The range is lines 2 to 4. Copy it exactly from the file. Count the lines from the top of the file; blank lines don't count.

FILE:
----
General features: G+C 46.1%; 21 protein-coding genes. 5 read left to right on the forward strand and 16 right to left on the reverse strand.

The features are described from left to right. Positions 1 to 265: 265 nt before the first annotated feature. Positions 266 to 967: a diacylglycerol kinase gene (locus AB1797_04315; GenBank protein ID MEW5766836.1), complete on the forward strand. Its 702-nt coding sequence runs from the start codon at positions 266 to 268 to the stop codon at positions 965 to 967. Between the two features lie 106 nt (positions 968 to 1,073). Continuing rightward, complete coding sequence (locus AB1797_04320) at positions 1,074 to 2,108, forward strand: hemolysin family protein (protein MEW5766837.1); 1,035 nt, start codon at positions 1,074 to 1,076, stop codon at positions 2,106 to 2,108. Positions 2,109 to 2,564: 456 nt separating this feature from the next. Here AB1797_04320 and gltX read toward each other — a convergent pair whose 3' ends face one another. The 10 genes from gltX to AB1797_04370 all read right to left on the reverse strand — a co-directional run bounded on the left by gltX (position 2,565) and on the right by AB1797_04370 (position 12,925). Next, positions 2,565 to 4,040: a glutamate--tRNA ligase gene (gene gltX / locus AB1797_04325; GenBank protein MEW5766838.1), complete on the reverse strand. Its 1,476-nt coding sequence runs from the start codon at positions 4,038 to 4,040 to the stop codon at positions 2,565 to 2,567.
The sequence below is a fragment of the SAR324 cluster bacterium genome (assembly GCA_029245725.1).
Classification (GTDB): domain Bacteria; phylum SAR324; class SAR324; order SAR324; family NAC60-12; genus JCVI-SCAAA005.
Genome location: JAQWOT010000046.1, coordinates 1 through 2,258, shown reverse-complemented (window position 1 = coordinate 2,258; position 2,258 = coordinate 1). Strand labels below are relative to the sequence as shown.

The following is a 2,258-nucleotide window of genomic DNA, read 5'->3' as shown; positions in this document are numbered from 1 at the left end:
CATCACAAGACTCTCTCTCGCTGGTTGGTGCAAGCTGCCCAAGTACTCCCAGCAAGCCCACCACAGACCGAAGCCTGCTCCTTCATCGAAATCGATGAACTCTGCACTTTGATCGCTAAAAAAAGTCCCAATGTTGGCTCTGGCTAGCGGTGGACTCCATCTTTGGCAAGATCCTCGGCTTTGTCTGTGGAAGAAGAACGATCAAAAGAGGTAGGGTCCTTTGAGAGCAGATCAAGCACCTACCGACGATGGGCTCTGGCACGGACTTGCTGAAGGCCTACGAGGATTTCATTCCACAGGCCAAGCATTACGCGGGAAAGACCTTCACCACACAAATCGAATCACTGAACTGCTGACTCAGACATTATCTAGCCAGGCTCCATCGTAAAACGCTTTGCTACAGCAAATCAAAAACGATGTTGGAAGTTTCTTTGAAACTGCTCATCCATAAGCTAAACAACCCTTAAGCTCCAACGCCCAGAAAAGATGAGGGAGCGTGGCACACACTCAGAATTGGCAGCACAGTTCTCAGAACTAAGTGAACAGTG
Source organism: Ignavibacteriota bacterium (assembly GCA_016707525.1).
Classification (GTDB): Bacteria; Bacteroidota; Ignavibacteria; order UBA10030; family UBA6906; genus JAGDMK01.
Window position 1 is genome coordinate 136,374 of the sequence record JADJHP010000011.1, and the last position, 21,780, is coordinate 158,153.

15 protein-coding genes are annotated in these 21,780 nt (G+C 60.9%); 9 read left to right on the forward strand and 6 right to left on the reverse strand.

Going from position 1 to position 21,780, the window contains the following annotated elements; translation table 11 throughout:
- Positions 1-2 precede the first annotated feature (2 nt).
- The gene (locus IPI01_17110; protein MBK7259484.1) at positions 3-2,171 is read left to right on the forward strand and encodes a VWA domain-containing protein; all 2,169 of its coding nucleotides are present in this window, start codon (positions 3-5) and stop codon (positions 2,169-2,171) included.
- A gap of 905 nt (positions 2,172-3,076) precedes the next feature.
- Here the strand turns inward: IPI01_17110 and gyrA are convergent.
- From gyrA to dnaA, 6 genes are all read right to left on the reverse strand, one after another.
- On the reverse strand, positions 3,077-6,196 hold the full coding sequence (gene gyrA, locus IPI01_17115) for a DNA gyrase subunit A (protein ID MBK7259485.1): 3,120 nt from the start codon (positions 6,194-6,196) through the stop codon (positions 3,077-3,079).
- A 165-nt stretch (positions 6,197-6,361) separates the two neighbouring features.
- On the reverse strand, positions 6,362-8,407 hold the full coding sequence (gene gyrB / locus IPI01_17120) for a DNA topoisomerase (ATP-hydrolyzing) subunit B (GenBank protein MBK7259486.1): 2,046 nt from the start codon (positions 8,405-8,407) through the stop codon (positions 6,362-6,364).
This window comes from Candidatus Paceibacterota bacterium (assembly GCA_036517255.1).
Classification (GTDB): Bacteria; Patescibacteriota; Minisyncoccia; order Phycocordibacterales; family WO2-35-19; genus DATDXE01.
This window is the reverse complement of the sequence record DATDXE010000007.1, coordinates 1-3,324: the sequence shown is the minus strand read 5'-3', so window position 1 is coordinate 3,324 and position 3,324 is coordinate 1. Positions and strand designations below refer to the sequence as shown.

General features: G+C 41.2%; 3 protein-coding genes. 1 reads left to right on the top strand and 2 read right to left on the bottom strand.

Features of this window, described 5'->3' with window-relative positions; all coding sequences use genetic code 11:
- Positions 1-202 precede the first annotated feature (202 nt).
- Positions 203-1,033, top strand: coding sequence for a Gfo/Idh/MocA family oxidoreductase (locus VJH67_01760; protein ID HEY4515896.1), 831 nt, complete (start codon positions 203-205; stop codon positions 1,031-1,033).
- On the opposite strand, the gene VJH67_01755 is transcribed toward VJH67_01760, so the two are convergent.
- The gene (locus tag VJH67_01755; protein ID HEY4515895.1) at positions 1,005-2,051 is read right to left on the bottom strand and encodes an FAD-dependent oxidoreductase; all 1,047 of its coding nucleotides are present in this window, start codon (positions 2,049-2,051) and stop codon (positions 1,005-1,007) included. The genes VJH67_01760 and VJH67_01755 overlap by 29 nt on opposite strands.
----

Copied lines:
The features are described from left to right. Positions 1 to 265: 265 nt before the first annotated feature. Positions 266 to 967: a diacylglycerol kinase gene (locus AB1797_04315; GenBank protein ID MEW5766836.1), complete on the forward strand. Its 702-nt coding sequence runs from the start codon at positions 266 to 268 to the stop codon at positions 965 to 967. Between the two features lie 106 nt (positions 968 to 1,073). Continuing rightward, complete coding sequence (locus AB1797_04320) at positions 1,074 to 2,108, forward strand: hemolysin family protein (protein MEW5766837.1); 1,035 nt, start codon at positions 1,074 to 1,076, stop codon at positions 2,106 to 2,108. Positions 2,109 to 2,564: 456 nt separating this feature from the next. Here AB1797_04320 and gltX read toward each other — a convergent pair whose 3' ends face one another. The 10 genes from gltX to AB1797_04370 all read right to left on the reverse strand — a co-directional run bounded on the left by gltX (position 2,565) and on the right by AB1797_04370 (position 12,925). Next, positions 2,565 to 4,040: a glutamate--tRNA ligase gene (gene gltX / locus AB1797_04325; GenBank protein MEW5766838.1), complete on the reverse strand. Its 1,476-nt coding sequence runs from the start codon at positions 4,038 to 4,040 to the stop codon at positions 2,565 to 2,567.
The sequence below is a fragment of the SAR324 cluster bacterium genome (assembly GCA_029245725.1).
Classification (GTDB): domain Bacteria; phylum SAR324; class SAR324; order SAR324; family NAC60-12; genus JCVI-SCAAA005.